Working full time abroad means proving just that. In Paul Daniel v HMRC TC 03312, an investment banker failed to provide sufficient evidence to show that he was full-time working  abroad and non-resident for CGT purposes.

The onus for proving that work is full time work abroad is on the taxpayer.

  • Mr Daniel divided his time between addresses in London and Belgium (where he could live and where his office was located), and a holiday home near St Tropez (which also had an office).
  • Most of the evidence produced was oral evidence given during the hearing.
  • His evidence was not backed up by any written document (e.g. emails, records of phone calls, timesheets, copies of presentations made to potential customers, etc.).
  • The tribunal was presented with detailed flight times, but only for 8 of the many flights Mr Daniels had taken.
  • Limited mobile phone records were provided, but these only covered some periods, and no evidence was provided about who had made these calls and why. • The computers he used had all be disposed of or lost.
  • No correspondence with his tax advisers was provided (but HMRC managed to get three lever arch files from one of them).

Under the old residence rules in IR20, there was no definition of the average number of hours that have to be worked each week for work to be full time. Rather, this varies depending on the nature of the employment, the work practice in the relevant country and industry practice.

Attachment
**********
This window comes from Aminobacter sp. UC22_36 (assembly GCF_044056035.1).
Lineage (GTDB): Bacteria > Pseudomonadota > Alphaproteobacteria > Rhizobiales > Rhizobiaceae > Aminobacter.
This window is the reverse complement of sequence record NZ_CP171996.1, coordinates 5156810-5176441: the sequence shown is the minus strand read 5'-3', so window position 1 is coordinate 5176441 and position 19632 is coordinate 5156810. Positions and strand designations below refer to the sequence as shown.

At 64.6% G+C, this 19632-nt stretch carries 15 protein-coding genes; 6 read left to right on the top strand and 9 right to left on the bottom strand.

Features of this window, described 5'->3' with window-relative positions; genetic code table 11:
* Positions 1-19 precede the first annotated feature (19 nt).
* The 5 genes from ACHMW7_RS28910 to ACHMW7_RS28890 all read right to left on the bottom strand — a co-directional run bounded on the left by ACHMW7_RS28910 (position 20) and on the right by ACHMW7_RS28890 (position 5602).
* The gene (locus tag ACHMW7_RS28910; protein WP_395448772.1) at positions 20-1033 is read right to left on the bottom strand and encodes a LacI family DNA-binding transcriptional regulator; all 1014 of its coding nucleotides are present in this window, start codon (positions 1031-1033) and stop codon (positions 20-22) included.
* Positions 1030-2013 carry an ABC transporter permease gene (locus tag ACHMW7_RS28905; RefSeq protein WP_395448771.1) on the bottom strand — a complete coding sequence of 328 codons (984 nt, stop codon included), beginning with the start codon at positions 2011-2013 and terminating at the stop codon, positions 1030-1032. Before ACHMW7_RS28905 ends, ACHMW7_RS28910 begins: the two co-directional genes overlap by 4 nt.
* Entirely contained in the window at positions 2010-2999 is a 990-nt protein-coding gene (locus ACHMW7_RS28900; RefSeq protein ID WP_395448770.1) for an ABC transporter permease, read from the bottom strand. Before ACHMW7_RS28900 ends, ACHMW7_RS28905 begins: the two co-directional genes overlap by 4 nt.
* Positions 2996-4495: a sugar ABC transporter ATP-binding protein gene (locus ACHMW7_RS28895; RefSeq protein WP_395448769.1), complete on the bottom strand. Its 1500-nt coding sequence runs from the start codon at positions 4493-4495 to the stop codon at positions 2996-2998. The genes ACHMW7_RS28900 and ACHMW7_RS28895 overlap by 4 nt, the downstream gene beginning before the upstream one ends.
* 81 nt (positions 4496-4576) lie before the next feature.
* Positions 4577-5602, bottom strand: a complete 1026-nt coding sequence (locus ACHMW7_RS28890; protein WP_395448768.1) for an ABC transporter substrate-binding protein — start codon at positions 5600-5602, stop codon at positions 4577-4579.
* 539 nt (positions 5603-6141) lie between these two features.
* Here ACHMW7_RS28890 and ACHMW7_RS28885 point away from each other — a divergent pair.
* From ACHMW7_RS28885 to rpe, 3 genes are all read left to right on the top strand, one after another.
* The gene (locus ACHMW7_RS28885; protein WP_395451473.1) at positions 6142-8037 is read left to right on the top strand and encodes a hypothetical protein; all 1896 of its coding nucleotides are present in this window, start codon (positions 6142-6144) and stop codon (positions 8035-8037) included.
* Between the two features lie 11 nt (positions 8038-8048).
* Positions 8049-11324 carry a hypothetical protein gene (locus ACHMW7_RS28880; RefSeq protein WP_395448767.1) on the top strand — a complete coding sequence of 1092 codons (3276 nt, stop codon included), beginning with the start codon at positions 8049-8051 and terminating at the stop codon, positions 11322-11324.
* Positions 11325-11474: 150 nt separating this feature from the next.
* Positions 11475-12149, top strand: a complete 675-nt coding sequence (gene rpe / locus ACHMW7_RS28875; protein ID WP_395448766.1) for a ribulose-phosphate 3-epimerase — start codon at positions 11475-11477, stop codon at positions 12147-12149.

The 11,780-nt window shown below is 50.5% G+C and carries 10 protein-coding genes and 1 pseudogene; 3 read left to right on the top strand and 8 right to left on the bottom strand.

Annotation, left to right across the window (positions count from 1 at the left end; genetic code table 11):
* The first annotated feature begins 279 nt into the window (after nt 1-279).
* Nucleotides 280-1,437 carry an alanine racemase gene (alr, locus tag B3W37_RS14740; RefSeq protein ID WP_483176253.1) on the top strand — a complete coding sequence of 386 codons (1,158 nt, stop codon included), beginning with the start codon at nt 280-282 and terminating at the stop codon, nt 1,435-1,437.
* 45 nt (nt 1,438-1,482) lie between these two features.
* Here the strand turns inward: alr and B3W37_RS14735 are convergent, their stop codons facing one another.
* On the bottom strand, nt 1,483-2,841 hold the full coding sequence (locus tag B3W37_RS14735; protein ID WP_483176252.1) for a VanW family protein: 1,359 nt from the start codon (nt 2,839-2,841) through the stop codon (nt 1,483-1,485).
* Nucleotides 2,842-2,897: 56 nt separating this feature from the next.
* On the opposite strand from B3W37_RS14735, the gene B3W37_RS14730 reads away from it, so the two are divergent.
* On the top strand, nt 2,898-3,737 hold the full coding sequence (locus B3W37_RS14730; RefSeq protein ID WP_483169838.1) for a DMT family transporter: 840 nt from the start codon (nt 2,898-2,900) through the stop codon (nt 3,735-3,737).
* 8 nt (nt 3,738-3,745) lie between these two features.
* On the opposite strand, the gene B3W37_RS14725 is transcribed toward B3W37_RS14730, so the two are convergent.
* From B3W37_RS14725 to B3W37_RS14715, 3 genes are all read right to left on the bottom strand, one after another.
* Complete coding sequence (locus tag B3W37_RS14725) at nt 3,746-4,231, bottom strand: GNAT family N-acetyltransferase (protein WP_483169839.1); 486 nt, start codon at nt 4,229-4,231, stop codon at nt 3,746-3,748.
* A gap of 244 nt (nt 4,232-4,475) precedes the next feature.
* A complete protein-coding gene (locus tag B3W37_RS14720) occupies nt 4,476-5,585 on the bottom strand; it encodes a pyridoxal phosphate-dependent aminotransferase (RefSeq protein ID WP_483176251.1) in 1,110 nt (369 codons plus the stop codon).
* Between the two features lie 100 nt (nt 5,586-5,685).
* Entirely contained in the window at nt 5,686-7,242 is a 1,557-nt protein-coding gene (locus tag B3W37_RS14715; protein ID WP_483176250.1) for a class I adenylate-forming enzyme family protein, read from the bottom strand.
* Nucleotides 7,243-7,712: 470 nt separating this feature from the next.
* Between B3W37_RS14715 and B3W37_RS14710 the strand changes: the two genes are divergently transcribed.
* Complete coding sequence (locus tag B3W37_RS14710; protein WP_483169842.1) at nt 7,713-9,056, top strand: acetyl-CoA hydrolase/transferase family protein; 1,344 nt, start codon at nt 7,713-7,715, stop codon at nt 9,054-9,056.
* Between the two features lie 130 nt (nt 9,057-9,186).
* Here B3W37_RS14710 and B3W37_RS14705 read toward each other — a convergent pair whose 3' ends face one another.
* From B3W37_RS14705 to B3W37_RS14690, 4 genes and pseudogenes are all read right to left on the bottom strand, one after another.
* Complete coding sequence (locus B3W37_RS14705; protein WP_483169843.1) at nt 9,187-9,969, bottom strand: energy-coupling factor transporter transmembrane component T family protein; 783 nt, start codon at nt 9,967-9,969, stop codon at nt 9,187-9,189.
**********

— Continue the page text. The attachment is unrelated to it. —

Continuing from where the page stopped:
As a result of the absence of concrete evidence, the FTT had to infer from other factors whether Mr Daniel was working full time abroad. Unfortunately for him, it held that this was not credible and dismissed his appeal; and commented that he had failed to follow the tax advice provided by this tax advisers.

Link: Paul Daniel v HMRC [2014] TC 03312

Comment

This case illustrates the absolute necessity for keeping written and timely records to support such a claim, and also for listening and following the advice of tax advisors. Following the introduction of the UK's new Statutory Residence test taxpayers are advised to maintain a day counting calender, see Statutory Residence Test Day Counting Toolkit

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